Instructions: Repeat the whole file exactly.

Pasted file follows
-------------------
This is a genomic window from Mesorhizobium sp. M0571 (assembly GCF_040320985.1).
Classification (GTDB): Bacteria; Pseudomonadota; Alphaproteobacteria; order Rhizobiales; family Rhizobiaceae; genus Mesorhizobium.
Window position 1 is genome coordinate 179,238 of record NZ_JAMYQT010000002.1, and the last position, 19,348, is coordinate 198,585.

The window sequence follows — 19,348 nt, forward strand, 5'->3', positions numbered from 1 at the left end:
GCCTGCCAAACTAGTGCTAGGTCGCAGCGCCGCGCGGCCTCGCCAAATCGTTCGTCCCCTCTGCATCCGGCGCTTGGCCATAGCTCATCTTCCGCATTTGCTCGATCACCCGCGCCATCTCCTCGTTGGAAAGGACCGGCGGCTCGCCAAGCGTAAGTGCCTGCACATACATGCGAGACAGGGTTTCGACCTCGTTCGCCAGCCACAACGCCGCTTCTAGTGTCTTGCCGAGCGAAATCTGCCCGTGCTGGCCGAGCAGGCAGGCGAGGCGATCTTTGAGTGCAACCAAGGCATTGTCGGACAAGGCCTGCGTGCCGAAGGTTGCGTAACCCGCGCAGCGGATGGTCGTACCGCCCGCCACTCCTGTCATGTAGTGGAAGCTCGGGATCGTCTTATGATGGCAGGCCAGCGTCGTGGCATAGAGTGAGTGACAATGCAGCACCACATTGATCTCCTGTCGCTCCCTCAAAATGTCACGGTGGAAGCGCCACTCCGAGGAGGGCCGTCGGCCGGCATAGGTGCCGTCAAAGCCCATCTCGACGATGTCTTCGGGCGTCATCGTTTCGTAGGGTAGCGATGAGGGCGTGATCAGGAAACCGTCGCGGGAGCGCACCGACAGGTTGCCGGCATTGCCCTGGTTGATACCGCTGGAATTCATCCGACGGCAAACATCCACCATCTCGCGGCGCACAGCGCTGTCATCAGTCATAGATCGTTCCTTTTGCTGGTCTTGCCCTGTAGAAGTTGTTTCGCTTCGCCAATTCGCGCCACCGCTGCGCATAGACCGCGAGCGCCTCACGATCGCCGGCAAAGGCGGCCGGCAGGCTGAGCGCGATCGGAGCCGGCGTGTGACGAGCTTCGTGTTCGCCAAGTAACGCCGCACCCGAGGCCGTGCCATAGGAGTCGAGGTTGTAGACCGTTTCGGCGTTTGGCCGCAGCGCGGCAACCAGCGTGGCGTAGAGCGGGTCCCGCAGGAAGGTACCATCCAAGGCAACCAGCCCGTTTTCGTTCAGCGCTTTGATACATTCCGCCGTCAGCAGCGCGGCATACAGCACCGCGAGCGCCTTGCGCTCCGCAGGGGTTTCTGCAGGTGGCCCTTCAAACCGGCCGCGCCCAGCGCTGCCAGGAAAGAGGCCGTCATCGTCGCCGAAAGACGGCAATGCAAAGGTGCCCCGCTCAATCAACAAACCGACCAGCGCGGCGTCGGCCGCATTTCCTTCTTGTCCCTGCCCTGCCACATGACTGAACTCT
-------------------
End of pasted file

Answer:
This is a genomic window from Mesorhizobium sp. M0571 (assembly GCF_040320985.1).
Classification (GTDB): Bacteria; Pseudomonadota; Alphaproteobacteria; order Rhizobiales; family Rhizobiaceae; genus Mesorhizobium.
Window position 1 is genome coordinate 179,238 of record NZ_JAMYQT010000002.1, and the last position, 19,348, is coordinate 198,585.

The window sequence follows — 19,348 nt, forward strand, 5'->3', positions numbered from 1 at the left end:
GCCTGCCAAACTAGTGCTAGGTCGCAGCGCCGCGCGGCCTCGCCAAATCGTTCGTCCCCTCTGCATCCGGCGCTTGGCCATAGCTCATCTTCCGCATTTGCTCGATCACCCGCGCCATCTCCTCGTTGGAAAGGACCGGCGGCTCGCCAAGCGTAAGTGCCTGCACATACATGCGAGACAGGGTTTCGACCTCGTTCGCCAGCCACAACGCCGCTTCTAGTGTCTTGCCGAGCGAAATCTGCCCGTGCTGGCCGAGCAGGCAGGCGAGGCGATCTTTGAGTGCAACCAAGGCATTGTCGGACAAGGCCTGCGTGCCGAAGGTTGCGTAACCCGCGCAGCGGATGGTCGTACCGCCCGCCACTCCTGTCATGTAGTGGAAGCTCGGGATCGTCTTATGATGGCAGGCCAGCGTCGTGGCATAGAGTGAGTGACAATGCAGCACCACATTGATCTCCTGTCGCTCCCTCAAAATGTCACGGTGGAAGCGCCACTCCGAGGAGGGCCGTCGGCCGGCATAGGTGCCGTCAAAGCCCATCTCGACGATGTCTTCGGGCGTCATCGTTTCGTAGGGTAGCGATGAGGGCGTGATCAGGAAACCGTCGCGGGAGCGCACCGACAGGTTGCCGGCATTGCCCTGGTTGATACCGCTGGAATTCATCCGACGGCAAACATCCACCATCTCGCGGCGCACAGCGCTGTCATCAGTCATAGATCGTTCCTTTTGCTGGTCTTGCCCTGTAGAAGTTGTTTCGCTTCGCCAATTCGCGCCACCGCTGCGCATAGACCGCGAGCGCCTCACGATCGCCGGCAAAGGCGGCCGGCAGGCTGAGCGCGATCGGAGCCGGCGTGTGACGAGCTTCGTGTTCGCCAAGTAACGCCGCACCCGAGGCCGTGCCATAGGAGTCGAGGTTGTAGACCGTTTCGGCGTTTGGCCGCAGCGCGGCAACCAGCGTGGCGTAGAGCGGGTCCCGCAGGAAGGTACCATCCAAGGCAACCAGCCCGTTTTCGTTCAGCGCTTTGATACATTCCGCCGTCAGCAGCGCGGCATACAGCACCGCGAGCGCCTTGCGCTCCGCAGGGGTTTCTGCAGGTGGCCCTTCAAACCGGCCGCGCCCAGCGCTGCCAGGAAAGAGGCCGTCATCGTCGCCGAAAGACGGCAATGCAAAGGTGCCCCGCTCAATCAACAAACCGACCAGCGCGGCGTCGGCCGCATTTCCTTCTTGTCCCTGCCCTGCCACATGACTGAACTCT